The wealth management industry is rapidly changing and has entered into the mature stages of its evolution. The average wealth management firm is not only much larger, but is also a more prominent competitor with a well-established brand, presence and reach into the very top levels of the high-net-worth market.
Many firms are owned by institutional investors, such as private equity and publicly owned firms. New structures of ownership and branding are emerging, providing new resources and capabilities while altering the competitive landscape. Finally, the patient efforts of organically grown firms have paid off in building large, competitive organizations.
The criteria for being a top firm are rising, the expectations of clients are growing and the competition is intensifying. Our industry is changing, and the top wealth management firms find opportunity in that change.
Results From the 2012 Top Wealth Manager Survey
This is the 12th year that AdvisorOne and Investment Advisor (and its predecessor publications) have surveyed the wealth management industry, which we define as registered investment advisory firms that provide wealth management services to individuals. (The average participant in the 2012 Top Wealth Manager Survey has $978 million in assets under management (AUM), employs a team of 52 people and works with an average client with $4.7 million in assets. In contrast, nine years ago the average participant had $371 million AUM and a staff of 13. This tremendous growth has resulted in the emergence of new local, regional and even national brands that are in contention for the most desirable clients and are achieving high levels of awareness in their target markets.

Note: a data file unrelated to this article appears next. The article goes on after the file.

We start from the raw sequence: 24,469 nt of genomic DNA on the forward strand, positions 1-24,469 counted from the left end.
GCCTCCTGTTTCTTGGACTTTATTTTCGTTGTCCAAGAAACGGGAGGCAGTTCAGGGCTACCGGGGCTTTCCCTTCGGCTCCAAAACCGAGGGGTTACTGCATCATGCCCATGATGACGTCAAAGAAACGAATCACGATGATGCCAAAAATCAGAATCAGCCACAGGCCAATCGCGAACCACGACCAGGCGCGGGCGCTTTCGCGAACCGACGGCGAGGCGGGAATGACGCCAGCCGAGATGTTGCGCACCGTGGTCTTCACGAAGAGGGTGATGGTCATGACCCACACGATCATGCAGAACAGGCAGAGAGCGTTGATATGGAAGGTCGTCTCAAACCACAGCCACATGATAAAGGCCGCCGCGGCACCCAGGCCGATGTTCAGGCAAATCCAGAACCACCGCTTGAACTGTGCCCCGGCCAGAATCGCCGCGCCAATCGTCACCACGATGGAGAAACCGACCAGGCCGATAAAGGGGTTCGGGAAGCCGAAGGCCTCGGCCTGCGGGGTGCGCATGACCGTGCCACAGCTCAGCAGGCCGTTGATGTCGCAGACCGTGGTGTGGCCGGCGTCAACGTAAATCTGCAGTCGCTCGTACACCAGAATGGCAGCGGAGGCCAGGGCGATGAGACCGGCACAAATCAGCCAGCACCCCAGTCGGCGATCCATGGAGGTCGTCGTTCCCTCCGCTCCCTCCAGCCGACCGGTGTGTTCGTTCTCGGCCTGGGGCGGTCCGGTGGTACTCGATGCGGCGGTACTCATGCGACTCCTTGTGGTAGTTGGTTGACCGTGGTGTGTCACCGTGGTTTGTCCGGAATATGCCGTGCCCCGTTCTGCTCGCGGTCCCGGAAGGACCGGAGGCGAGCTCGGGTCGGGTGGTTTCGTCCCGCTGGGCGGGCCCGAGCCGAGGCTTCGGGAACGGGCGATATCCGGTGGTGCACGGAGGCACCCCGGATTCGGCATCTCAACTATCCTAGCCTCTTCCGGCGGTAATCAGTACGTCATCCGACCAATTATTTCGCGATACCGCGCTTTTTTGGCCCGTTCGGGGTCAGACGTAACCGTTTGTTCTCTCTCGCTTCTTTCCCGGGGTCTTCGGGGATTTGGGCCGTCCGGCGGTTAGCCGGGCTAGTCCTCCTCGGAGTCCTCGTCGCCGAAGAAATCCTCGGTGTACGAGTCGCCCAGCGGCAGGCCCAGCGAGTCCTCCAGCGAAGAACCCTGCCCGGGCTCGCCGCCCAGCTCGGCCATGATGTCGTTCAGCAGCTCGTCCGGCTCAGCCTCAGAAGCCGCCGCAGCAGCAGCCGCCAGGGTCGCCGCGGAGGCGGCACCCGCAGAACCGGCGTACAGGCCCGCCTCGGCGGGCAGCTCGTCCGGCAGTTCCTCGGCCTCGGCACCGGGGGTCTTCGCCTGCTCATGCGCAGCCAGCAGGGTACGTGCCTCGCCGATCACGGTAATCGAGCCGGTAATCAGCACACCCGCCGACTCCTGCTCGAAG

(Data for the 2012 Top Wealth Managers was self reported by the firms themselves online at AdvisorOne this summer, with firm data as of 12/31/2011; each participant firm was given the opportunity to confirm their submissions. See the About the Top Wealth Managers Survey sidebar and the 2012 Top Wealth Manager home page at AdvisorOne.com for additional information and findings from the survey, along with profiles of the top 10 firms.)
However, while assets are growing steadily, management challenges persist:
Growth, net of market, is relatively slow
We may be seeing early signs of fee pressure
Many firms may be adding smaller clients to supplement their growth
There are no significant productivity gains in the last three years; the only way to grow further is to hire more people
Still, 2012 is another year of growth and change for the top wealth managers in the country. It is a year to make a difference. In an industry that is rapidly consolidating and becoming more competitive, the top firms are distancing themselves from the pack by combining a well thought-out, competitive strategy with a careful, internal cultivation of culture and people. We will see their plans in the financial information and other data provided in this survey.